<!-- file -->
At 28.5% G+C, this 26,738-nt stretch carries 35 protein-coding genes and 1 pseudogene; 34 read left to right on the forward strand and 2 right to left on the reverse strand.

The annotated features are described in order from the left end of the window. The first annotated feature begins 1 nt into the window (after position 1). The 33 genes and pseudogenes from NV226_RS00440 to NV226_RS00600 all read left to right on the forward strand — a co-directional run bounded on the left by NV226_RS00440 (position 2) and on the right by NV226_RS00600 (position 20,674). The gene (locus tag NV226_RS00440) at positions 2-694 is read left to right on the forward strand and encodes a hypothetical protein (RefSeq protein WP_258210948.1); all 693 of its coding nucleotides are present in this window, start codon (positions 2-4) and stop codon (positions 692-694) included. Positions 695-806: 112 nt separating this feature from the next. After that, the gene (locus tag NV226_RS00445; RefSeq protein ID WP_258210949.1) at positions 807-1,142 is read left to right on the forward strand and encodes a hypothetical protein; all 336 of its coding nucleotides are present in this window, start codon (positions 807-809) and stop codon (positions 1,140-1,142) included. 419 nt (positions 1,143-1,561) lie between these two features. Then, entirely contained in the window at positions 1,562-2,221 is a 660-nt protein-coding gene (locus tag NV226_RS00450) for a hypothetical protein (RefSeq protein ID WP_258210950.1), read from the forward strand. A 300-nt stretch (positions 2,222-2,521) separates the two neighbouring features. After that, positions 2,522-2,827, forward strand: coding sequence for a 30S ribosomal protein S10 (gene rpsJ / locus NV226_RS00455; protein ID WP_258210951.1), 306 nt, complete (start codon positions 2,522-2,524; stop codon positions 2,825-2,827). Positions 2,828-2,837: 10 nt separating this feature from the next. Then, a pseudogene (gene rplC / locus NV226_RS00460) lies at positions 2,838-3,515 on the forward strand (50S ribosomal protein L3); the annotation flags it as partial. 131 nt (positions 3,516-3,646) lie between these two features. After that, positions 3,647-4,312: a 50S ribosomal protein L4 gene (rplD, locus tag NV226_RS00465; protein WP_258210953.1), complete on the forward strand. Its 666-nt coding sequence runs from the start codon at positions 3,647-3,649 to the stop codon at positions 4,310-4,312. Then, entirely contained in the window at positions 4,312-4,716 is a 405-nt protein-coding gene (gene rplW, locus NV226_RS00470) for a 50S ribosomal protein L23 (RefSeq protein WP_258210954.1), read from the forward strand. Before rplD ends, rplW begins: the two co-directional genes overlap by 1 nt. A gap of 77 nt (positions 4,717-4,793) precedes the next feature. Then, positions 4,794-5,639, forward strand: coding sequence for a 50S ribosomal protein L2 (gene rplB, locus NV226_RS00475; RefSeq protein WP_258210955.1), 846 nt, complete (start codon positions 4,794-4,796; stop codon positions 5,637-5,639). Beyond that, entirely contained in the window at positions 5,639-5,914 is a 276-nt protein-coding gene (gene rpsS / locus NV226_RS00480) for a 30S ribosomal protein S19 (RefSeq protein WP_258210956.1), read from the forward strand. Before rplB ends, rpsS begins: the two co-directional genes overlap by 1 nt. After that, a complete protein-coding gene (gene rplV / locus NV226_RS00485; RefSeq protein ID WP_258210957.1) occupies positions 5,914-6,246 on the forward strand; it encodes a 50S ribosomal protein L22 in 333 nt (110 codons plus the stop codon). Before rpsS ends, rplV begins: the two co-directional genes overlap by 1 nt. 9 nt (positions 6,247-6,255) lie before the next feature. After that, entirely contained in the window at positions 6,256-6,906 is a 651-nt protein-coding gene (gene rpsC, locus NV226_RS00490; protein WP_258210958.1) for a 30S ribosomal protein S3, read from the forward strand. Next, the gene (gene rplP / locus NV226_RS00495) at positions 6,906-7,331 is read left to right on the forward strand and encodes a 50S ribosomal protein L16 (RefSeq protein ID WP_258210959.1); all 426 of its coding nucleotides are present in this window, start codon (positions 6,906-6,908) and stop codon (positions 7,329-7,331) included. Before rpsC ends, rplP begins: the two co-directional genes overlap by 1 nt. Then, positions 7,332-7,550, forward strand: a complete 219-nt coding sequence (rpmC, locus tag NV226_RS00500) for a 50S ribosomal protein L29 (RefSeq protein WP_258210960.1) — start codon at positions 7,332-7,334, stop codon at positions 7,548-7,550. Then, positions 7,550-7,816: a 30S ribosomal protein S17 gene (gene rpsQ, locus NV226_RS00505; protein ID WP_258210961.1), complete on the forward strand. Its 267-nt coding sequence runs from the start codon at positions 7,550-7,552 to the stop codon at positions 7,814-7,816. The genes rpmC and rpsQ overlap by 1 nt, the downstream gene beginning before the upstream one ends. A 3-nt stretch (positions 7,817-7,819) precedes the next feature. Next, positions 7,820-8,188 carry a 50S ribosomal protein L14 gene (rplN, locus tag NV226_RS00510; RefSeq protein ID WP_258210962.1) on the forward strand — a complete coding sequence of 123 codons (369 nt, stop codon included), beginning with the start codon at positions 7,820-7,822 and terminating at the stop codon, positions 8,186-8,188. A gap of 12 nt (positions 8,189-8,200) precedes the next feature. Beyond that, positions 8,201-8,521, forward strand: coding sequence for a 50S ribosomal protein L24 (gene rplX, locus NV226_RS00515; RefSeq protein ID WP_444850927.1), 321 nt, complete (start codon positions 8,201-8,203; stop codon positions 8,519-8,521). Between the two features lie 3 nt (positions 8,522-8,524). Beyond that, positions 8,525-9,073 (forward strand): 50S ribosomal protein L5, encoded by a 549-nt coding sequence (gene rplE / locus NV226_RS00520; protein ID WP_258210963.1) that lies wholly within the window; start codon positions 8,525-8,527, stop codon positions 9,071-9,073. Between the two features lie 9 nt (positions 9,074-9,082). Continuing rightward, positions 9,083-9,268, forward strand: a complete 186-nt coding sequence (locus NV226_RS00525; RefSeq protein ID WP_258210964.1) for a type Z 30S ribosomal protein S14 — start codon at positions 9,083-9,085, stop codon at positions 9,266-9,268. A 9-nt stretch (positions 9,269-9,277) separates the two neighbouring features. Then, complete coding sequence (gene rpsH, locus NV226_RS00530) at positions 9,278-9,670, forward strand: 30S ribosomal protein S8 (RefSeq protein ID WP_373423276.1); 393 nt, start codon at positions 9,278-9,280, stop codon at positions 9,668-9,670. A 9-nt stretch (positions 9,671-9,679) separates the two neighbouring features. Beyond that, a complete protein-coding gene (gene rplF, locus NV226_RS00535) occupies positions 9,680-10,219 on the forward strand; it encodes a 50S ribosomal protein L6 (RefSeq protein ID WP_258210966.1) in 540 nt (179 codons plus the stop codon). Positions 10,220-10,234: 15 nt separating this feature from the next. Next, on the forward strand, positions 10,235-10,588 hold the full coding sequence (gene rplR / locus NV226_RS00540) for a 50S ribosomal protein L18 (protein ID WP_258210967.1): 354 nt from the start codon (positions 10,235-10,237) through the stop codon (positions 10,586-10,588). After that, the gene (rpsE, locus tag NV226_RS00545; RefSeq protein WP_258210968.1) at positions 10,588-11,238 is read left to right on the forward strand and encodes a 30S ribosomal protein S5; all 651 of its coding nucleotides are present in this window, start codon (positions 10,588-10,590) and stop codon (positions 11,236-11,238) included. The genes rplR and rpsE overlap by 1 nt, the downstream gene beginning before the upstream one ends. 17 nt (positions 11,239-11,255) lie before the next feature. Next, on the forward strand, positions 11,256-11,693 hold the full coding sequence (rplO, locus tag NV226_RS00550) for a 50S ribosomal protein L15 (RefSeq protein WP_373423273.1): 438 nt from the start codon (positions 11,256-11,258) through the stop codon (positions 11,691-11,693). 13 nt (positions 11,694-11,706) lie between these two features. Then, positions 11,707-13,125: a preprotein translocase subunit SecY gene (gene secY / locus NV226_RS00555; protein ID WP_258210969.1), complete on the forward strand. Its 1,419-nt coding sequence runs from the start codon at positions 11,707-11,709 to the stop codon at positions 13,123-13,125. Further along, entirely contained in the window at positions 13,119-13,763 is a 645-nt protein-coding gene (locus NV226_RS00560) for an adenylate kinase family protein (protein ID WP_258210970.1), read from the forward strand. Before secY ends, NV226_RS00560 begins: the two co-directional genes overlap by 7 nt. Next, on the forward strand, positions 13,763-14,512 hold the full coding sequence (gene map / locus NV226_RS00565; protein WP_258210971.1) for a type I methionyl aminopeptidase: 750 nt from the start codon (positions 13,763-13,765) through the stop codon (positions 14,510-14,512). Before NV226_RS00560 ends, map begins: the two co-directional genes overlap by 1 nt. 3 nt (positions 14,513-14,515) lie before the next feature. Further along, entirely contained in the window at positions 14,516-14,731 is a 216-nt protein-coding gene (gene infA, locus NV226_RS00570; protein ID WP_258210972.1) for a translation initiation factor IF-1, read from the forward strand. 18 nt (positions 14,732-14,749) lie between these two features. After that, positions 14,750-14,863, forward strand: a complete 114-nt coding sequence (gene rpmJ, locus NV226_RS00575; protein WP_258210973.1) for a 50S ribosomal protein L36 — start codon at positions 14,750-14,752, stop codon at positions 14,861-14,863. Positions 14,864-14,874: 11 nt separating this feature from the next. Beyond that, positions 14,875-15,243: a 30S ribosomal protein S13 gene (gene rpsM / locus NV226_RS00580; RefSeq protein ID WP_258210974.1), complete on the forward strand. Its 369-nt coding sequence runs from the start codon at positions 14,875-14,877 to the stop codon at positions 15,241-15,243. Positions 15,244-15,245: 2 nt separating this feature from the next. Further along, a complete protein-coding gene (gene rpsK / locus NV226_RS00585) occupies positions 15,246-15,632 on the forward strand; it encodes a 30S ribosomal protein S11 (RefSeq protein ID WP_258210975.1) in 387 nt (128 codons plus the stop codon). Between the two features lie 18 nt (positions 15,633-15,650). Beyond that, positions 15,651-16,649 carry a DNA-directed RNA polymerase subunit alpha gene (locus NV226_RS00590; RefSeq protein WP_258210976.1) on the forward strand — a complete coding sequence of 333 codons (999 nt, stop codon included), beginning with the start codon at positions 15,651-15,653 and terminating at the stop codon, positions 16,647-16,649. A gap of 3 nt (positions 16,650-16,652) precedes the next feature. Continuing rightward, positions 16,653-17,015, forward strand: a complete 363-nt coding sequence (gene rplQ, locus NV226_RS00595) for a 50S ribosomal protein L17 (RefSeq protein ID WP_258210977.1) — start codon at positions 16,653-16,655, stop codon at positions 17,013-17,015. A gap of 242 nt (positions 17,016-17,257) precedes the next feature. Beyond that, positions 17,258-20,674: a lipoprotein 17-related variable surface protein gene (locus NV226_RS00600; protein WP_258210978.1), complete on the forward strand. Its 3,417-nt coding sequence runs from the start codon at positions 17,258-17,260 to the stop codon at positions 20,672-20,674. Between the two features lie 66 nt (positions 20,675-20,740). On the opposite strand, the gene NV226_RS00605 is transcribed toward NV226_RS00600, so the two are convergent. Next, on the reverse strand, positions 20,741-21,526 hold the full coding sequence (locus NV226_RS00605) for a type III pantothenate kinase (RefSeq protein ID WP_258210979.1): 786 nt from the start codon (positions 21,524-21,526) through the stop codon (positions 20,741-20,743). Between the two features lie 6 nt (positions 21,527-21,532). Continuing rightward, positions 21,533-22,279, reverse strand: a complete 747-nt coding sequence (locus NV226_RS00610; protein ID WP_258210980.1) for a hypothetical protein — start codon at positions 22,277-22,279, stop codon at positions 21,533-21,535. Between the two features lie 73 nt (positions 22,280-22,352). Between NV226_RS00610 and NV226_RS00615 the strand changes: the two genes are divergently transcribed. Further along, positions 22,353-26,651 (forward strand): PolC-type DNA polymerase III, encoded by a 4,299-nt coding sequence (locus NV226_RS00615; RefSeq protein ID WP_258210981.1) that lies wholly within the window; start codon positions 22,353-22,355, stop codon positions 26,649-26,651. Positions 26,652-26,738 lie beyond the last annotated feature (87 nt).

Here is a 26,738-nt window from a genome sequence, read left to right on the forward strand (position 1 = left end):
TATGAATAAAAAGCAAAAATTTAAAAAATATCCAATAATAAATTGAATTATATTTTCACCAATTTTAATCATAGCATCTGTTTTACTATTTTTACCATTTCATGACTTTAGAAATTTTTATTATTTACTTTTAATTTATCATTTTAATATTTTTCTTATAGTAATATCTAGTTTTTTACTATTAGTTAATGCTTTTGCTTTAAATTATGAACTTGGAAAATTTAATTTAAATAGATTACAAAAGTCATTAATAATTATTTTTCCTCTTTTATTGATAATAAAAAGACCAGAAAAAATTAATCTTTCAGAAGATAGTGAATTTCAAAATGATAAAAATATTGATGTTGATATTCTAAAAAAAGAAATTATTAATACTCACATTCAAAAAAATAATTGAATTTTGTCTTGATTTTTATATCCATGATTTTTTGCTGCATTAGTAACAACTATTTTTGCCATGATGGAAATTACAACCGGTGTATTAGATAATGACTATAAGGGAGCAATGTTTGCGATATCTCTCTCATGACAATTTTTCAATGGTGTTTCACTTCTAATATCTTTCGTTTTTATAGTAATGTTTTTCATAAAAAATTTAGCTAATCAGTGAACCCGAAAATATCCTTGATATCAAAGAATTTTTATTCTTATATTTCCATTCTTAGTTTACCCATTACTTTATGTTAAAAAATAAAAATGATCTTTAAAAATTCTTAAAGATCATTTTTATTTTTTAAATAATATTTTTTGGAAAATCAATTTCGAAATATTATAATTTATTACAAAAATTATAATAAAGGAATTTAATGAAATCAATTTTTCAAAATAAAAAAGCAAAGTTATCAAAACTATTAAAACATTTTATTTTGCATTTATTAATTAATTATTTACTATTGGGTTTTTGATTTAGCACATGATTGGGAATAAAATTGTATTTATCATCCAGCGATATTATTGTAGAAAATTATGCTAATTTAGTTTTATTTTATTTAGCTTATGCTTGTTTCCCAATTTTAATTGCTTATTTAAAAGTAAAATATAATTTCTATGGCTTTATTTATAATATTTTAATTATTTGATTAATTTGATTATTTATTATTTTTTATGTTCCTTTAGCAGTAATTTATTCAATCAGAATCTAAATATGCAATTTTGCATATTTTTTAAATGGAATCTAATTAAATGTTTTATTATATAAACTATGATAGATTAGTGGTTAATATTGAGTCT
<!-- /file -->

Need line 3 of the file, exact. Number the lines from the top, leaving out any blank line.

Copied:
Here is a 26,738-nt window from a genome sequence, read left to right on the forward strand (position 1 = left end):